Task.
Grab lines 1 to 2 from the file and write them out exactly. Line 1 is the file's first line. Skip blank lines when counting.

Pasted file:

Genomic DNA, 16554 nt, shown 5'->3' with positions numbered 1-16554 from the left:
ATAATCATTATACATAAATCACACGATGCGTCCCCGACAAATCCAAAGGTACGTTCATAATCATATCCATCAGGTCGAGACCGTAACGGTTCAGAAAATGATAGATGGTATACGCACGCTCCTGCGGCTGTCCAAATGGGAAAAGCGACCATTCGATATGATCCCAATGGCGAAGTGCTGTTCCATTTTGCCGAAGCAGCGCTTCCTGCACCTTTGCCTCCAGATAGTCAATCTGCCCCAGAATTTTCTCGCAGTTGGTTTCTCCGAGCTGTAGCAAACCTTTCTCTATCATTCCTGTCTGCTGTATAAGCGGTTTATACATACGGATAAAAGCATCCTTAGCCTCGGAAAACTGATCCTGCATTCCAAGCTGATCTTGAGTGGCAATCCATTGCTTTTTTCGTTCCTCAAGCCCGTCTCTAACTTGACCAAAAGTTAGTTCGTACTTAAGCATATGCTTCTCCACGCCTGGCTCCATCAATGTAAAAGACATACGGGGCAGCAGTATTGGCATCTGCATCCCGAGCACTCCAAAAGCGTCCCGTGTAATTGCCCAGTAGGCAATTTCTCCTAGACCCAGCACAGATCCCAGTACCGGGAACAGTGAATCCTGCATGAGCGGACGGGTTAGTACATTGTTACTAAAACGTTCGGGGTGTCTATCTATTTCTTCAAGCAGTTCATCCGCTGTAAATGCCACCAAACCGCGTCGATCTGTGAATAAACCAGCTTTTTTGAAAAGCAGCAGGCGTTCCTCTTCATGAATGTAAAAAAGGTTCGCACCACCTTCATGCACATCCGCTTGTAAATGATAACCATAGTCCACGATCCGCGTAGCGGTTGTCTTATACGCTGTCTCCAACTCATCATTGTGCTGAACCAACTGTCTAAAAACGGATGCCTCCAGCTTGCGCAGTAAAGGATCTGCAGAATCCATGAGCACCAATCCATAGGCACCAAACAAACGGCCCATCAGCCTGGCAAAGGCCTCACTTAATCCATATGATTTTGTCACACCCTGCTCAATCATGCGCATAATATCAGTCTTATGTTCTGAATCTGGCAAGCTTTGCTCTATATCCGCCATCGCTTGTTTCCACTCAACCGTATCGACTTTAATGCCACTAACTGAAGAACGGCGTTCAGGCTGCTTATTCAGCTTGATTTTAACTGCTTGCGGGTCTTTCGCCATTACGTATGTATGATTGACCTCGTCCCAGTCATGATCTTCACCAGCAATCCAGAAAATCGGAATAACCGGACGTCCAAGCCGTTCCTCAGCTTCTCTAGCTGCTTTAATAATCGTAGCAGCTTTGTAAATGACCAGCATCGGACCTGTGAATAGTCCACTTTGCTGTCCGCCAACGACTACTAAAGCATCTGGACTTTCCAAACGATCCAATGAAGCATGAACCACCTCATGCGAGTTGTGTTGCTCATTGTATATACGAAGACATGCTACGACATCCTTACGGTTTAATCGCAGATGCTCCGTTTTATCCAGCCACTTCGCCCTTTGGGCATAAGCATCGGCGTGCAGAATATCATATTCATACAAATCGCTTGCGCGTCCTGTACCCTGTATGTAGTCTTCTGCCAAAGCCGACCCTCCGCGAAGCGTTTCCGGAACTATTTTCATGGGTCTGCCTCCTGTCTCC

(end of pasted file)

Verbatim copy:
Genomic DNA, 16554 nt, shown 5'->3' with positions numbered 1-16554 from the left:
ATAATCATTATACATAAATCACACGATGCGTCCCCGACAAATCCAAAGGTACGTTCATAATCATATCCATCAGGTCGAGACCGTAACGGTTCAGAAAATGATAGATGGTATACGCACGCTCCTGCGGCTGTCCAAATGGGAAAAGCGACCATTCGATATGATCCCAATGGCGAAGTGCTGTTCCATTTTGCCGAAGCAGCGCTTCCTGCACCTTTGCCTCCAGATAGTCAATCTGCCCCAGAATTTTCTCGCAGTTGGTTTCTCCGAGCTGTAGCAAACCTTTCTCTATCATTCCTGTCTGCTGTATAAGCGGTTTATACATACGGATAAAAGCATCCTTAGCCTCGGAAAACTGATCCTGCATTCCAAGCTGATCTTGAGTGGCAATCCATTGCTTTTTTCGTTCCTCAAGCCCGTCTCTAACTTGACCAAAAGTTAGTTCGTACTTAAGCATATGCTTCTCCACGCCTGGCTCCATCAATGTAAAAGACATACGGGGCAGCAGTATTGGCATCTGCATCCCGAGCACTCCAAAAGCGTCCCGTGTAATTGCCCAGTAGGCAATTTCTCCTAGACCCAGCACAGATCCCAGTACCGGGAACAGTGAATCCTGCATGAGCGGACGGGTTAGTACATTGTTACTAAAACGTTCGGGGTGTCTATCTATTTCTTCAAGCAGTTCATCCGCTGTAAATGCCACCAAACCGCGTCGATCTGTGAATAAACCAGCTTTTTTGAAAAGCAGCAGGCGTTCCTCTTCATGAATGTAAAAAAGGTTCGCACCACCTTCATGCACATCCGCTTGTAAATGATAACCATAGTCCACGATCCGCGTAGCGGTTGTCTTATACGCTGTCTCCAACTCATCATTGTGCTGAACCAACTGTCTAAAAACGGATGCCTCCAGCTTGCGCAGTAAAGGATCTGCAGAATCCATGAGCACCAATCCATAGGCACCAAACAAACGGCCCATCAGCCTGGCAAAGGCCTCACTTAATCCATATGATTTTGTCACACCCTGCTCAATCATGCGCATAATATCAGTCTTATGTTCTGAATCTGGCAAGCTTTGCTCTATATCCGCCATCGCTTGTTTCCACTCAACCGTATCGACTTTAATGCCACTAACTGAAGAACGGCGTTCAGGCTGCTTATTCAGCTTGATTTTAACTGCTTGCGGGTCTTTCGCCATTACGTATGTATGATTGACCTCGTCCCAGTCATGATCTTCACCAGCAATCCAGAAAATCGGAATAACCGGACGTCCAAGCCGTTCCTCAGCTTCTCTAGCTGCTTTAATAATCGTAGCAGCTTTGTAAATGACCAGCATCGGACCTGTGAATAGTCCACTTTGCTGTCCGCCAACGACTACTAAAGCATCTGGACTTTCCAAACGATCCAATGAAGCATGAACCACCTCATGCGAGTTGTGTTGCTCATTGTATATACGAAGACATGCTACGACATCCTTACGGTTTAATCGCAGATGCTCCGTTTTATCCAGCCACTTCGCCCTTTGGGCATAAGCATCGGCGTGCAGAATATCATATTCATACAAATCGCTTGCGCGTCCTGTACCCTGTATGTAGTCTTCTGCCAAAGCCGACCCTCCGCGAAGCGTTTCCGGAACTATTTTCATGGGTCTGCCTCCTGTCTCC